Manzanilla

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There’s very little in the food department that’s too crazy for New Yorkers. Pigs’ tails, chicken feet, durian ice cream, cronuts: all can be found on a menu near you. So it came as a surprise that a new restaurant by Andalusian chef Dani Garcia, the molecular gastronomy expert credited with inventing the use of liquid nitrogen in cooking, serves Spanish cuisine that errs on the side of caution. 

The space is impressive: somehow the folks behind Manzanilla managed to craft an interior of zigzag floors, polished plank tables, banquette seating and innovative lighting – panels of light behind  metal grills and giant domes suspended over the tables – in a space that used to be a Staples store. The bar is roomy and perfect for an after-work drink.

Food-wise, I don’t know if it’s wise to encourage Manzanilla to take a different tack, however, since many of the best dishes are also the least experimental. Tomato tartare ($8) will make you grateful for our impending tomato season. The perfectly ripe, cured tomatoes slathered on a round of toast, are a nice riff on the traditional Spanish pan con tomate with a jammy texture more like tuna tartare.

Lacy crisps of tortillita gaditana (battered, fried shrimp, $8) have an intensely shrimpy taste sneaks up on your after the initial delicate crunch, made all the better with a dip in spicy pimenton mayonnaise.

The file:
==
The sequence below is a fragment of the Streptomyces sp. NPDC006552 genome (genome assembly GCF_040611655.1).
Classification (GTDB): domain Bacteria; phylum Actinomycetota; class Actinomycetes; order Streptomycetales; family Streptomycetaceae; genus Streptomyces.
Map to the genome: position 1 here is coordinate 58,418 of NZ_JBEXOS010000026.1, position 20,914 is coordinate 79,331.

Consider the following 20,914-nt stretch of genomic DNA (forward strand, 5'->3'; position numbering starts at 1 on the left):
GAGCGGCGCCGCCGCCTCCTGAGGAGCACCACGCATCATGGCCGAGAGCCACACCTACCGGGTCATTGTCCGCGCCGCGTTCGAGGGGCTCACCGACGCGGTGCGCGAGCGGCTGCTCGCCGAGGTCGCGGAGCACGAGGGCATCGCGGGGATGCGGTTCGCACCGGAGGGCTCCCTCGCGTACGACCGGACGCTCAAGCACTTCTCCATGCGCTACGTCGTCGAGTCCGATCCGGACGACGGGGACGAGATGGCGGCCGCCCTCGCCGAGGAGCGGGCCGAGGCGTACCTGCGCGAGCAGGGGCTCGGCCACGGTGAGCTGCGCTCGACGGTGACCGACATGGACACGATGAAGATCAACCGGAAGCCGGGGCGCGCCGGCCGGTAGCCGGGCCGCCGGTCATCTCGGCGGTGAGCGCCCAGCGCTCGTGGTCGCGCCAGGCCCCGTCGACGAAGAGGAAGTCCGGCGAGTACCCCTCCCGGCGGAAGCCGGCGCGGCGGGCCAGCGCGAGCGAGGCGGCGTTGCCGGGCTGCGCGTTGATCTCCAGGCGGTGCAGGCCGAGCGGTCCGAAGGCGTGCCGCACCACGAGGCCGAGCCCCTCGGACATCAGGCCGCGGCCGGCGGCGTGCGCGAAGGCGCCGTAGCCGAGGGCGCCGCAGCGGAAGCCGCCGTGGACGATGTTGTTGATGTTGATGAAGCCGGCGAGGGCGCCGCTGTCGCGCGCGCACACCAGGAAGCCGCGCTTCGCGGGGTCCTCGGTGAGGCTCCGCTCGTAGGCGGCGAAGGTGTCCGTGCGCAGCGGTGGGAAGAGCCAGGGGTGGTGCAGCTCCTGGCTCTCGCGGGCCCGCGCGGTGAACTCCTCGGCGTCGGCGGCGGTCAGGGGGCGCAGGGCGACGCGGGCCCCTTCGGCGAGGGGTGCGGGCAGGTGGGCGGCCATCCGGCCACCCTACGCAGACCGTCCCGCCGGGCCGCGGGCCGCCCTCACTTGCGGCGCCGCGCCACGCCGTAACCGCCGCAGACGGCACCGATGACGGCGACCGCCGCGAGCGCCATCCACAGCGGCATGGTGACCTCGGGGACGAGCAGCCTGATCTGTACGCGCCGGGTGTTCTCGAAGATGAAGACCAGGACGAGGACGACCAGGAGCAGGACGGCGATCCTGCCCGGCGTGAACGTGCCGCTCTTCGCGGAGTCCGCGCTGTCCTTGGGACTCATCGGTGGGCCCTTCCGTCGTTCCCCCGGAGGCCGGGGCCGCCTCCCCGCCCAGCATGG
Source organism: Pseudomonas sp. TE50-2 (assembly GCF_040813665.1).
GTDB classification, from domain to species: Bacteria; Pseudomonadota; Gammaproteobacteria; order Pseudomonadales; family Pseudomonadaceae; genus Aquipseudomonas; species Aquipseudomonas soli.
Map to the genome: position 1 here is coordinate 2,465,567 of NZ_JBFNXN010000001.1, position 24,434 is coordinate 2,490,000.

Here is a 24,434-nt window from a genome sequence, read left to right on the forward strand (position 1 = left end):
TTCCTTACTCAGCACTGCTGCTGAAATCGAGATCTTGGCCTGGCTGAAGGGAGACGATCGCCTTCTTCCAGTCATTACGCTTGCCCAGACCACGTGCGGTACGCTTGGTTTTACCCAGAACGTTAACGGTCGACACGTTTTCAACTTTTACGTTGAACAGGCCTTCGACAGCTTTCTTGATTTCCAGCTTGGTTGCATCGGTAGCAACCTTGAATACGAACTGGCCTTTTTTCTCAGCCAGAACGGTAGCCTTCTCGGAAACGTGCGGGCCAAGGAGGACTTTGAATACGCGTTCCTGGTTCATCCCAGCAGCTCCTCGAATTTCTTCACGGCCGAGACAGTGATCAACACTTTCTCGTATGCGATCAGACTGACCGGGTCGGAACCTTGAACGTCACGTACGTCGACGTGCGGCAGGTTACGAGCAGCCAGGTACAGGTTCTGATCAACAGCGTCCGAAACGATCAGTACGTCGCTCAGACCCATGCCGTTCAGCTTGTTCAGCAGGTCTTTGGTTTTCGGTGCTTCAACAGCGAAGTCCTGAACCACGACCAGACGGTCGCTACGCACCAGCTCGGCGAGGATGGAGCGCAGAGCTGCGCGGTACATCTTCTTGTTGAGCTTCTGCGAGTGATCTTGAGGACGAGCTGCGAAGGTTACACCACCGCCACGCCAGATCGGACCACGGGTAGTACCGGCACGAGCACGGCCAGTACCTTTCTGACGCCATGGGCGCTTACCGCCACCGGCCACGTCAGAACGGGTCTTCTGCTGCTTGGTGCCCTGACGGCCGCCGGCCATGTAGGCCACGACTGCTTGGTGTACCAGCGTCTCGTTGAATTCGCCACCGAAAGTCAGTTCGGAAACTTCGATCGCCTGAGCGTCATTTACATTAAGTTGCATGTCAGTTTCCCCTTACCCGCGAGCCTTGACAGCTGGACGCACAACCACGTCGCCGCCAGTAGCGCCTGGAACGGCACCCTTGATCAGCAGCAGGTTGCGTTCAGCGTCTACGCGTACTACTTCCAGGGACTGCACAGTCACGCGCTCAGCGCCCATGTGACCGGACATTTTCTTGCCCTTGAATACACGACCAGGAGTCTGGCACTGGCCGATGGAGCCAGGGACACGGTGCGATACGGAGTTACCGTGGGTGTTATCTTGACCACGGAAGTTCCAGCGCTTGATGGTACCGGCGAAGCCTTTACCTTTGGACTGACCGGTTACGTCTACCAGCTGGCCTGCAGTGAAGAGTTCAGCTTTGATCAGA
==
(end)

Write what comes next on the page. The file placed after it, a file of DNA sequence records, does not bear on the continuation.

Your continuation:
The kale in the kale salad ($14) is mercifully not raw but cooked until just tender, tossed with a bracing black olive dressing and blue cheese, garnished with crispy puffed wheat and Marcona almonds. Bound together with a quail egg, it’s a sort of Spanish twist on traditional Caesar salad.

Piquillo peppers – shisito in Japanese places – are one of my favorite omnipresent menu items of the moment, and these did not disappoint.

Things go awry whenever sauce enters the picture. Foam may signify lightness, but the mussel veloute cloaking the fresh cod in the bacalao ($27) conjures up the thick, bland sauce of a chicken pot pie.

So too in an app of baby artichokes ($14) where a meaty sauce extracted from Iberico pork lardo overwhelms the delicate taste of the artichokes.

There were a couple dishes worth returning for, however. One is the bomba rice ($26) with squid ink, shrimp, and ribbons of cuttlefish, one of the best squid ink anythings I’ve ever had. One bite and you will feel like you are at a little outdoor cafe in a fishing village overlooking the Mediterranean.

The other was a revelatory dessert: the moon, made with a candy shell and a chocolate and lemon interior, set on a plate as black as deep space with pebbles of crumbled chocolate and Marcona almonds.

This last offering was brilliant and not unlike the most out-there molecular gastronomy restaurant I’ve ever visited, Comerç 24 in Barcelona, where cod ice cream with artichoke whipped cream served as a palate cleanser between multiple courses. But otherwise, Manzanilla seems like a declawed version of the experimental cuisine Garcia has come to represent. Spanish vocals played over the sound system the night we visited, but a closer listen revealed it to be Pink Martini, an excellent band, but one that hails from Portland. Did Dani Garcia think that was the most challenging stuff we New Yorkers could take?

Manzanilla
345 Park Avenue South at 26th Street
Flatiron District
New York, NY
212-255-4086
manzanillanyc.com

Reservations and menus available online.

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